• Market participants are optimistic, given her private sector background, that she could come around and potentially be development friendly in the future
  • Hard to get alderman, planning commission, and neighborhood groups all on same page. Consistent development guidelines for neighborhoods where each party involved in the approval process is on the same page.
  • Can be tough to get developments off the ground for this reason.
    • Metaphor: The official requirement for affordable housing in a neighborhood like Pilsen is 10 percent, yet alderman in the area want new developments to have 30 percent. 30 percent isn’t generally financially feasible and the overall result: zero new developments multiplied by a 30% requirement is zero new affordable housing units.
  • Community leaders aren’t always wary of the economics behind potential projects
  • Initial hurdles to Fulton Market Expansion:
    • Legacy of industry: strong presence of meat packing and cold-storage
    • Stringent zoning restrictions
    • Neighborhood transportation difficulties that changed after Uber/Lyft emerged
  • Proximity to transportation hubs and great drink/culture scene are appealing
  • Core areas of the city are adding young people, while tertiary neighborhoods are shredding population

Opportunity Zones: Benefits, Risks, and Your Business

  • Designated by the state and approved by federal government
  • Deferred capital gains through 2026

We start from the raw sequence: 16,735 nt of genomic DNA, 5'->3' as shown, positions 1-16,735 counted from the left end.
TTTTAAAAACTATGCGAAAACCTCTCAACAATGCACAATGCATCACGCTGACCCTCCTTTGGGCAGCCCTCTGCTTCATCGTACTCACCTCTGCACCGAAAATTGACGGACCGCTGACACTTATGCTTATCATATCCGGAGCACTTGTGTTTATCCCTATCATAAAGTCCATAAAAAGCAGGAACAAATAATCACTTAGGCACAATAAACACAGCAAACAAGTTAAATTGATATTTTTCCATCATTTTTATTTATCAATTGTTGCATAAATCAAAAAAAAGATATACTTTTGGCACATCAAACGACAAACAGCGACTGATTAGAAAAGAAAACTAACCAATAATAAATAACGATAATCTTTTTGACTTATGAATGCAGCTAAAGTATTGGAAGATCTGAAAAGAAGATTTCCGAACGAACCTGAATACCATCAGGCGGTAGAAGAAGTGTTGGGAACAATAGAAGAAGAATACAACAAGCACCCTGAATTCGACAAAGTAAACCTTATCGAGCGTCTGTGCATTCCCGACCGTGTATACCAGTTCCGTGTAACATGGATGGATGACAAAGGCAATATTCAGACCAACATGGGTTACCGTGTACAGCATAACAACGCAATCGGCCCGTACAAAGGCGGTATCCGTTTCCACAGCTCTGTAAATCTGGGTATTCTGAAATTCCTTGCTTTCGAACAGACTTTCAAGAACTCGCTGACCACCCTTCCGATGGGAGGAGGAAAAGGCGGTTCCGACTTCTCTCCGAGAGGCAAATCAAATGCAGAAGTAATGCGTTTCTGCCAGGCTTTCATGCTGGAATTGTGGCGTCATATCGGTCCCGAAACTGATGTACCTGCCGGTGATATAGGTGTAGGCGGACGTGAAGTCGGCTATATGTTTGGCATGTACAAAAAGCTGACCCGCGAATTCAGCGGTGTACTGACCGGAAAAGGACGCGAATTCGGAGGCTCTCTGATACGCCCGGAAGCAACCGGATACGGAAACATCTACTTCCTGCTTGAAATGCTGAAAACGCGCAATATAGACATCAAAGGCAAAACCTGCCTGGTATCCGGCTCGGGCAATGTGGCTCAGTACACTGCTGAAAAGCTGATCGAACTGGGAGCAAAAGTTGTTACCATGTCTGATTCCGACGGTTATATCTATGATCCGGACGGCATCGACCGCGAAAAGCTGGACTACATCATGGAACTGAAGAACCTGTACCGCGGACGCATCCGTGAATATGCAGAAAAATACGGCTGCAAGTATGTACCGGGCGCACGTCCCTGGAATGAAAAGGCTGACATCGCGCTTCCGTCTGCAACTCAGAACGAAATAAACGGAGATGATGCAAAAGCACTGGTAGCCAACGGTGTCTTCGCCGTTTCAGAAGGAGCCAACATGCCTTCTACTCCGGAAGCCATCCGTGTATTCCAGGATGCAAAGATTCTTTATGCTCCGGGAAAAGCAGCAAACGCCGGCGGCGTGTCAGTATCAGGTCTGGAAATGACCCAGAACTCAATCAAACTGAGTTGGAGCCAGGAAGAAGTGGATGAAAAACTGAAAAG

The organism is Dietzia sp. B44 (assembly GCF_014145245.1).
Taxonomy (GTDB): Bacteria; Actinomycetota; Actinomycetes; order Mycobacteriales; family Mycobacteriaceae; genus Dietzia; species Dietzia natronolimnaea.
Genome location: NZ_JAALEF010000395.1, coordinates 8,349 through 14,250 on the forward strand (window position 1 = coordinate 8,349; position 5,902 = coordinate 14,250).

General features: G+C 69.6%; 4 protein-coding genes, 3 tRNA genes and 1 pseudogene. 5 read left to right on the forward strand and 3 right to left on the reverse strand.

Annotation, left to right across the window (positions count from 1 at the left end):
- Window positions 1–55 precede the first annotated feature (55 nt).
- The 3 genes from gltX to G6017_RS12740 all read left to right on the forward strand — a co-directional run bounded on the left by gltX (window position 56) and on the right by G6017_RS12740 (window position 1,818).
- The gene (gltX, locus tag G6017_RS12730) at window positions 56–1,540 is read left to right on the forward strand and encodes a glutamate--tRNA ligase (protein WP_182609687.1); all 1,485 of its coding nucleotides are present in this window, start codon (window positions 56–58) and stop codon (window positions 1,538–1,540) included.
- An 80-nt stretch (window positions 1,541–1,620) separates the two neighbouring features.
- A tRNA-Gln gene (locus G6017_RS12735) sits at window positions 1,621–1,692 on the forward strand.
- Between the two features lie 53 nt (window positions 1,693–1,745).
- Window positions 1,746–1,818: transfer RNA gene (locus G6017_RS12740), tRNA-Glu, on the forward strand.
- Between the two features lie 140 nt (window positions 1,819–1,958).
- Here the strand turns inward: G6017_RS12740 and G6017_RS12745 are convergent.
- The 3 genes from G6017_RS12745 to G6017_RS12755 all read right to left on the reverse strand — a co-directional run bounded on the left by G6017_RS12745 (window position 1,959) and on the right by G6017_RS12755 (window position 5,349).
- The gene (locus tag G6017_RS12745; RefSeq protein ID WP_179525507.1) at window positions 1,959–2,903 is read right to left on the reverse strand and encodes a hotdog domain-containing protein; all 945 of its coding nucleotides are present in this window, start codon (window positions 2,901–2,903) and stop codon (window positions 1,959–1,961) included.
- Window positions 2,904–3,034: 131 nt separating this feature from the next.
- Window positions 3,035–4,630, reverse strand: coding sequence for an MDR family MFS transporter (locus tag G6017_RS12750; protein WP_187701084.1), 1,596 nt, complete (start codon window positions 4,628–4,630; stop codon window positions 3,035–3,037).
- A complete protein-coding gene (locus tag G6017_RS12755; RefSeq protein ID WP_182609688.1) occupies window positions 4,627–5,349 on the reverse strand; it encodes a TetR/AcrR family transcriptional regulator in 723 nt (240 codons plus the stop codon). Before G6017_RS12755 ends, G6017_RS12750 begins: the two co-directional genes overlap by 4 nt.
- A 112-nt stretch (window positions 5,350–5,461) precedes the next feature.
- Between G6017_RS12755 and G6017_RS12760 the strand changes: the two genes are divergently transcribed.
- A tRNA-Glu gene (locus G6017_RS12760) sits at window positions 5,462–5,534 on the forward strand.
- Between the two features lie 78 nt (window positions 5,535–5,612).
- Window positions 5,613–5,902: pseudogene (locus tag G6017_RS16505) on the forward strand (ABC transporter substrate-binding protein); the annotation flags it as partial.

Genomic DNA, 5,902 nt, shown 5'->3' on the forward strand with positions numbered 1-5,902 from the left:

• Step up at five and seven years
  • Appreciation is tax free
  • Approved the ability to make debt financed distributions
  • While leased property is a qualifying asset and is considered an active business, ownership of triple net leased property is not and does not qualify.
  • Funds are allowed to sell individual assets, which allows for the emergence of larger multi-asset funds.
  • Substantial improvement is evaluated on an asset by asset basis rather than by fund
  • Investment needs to occur by end of the year for full 7 year step up
  • Top 20 percent of opportunity zones are meant to apply to projects that are nearly feasible, but need the opportunity zone to make the financials work. (E.G, may be in areas with weak demographics or population density)
  • Bottom 80 percent: The opportunity zone alone is not enough to spur investment. To make this work there need to be other incentives/efforts in place to justify the at-risk capital.
  • Almost all of the opportunity zones in the city of Chicago are in the bottom 80% and are still perceived as risky real estate investment.


  • Technically no. The difference is largely the perception/optics of the given transaction

Below are typical indicators of when a deal would be considered in industry as a merger or acquisition. Again, these are typical and there is technically no difference and the terms are interchangeable.

Characteristics of a Merger:

    • May be stock for stock deal
    • Both buyer and seller have vested interest in the quality of the other

Characteristics of an Acquisition

    • May be straight cash deal
    • Seller typically just wants highest price, does not care about buyer
    • Naturally, buyer cares about quality of seller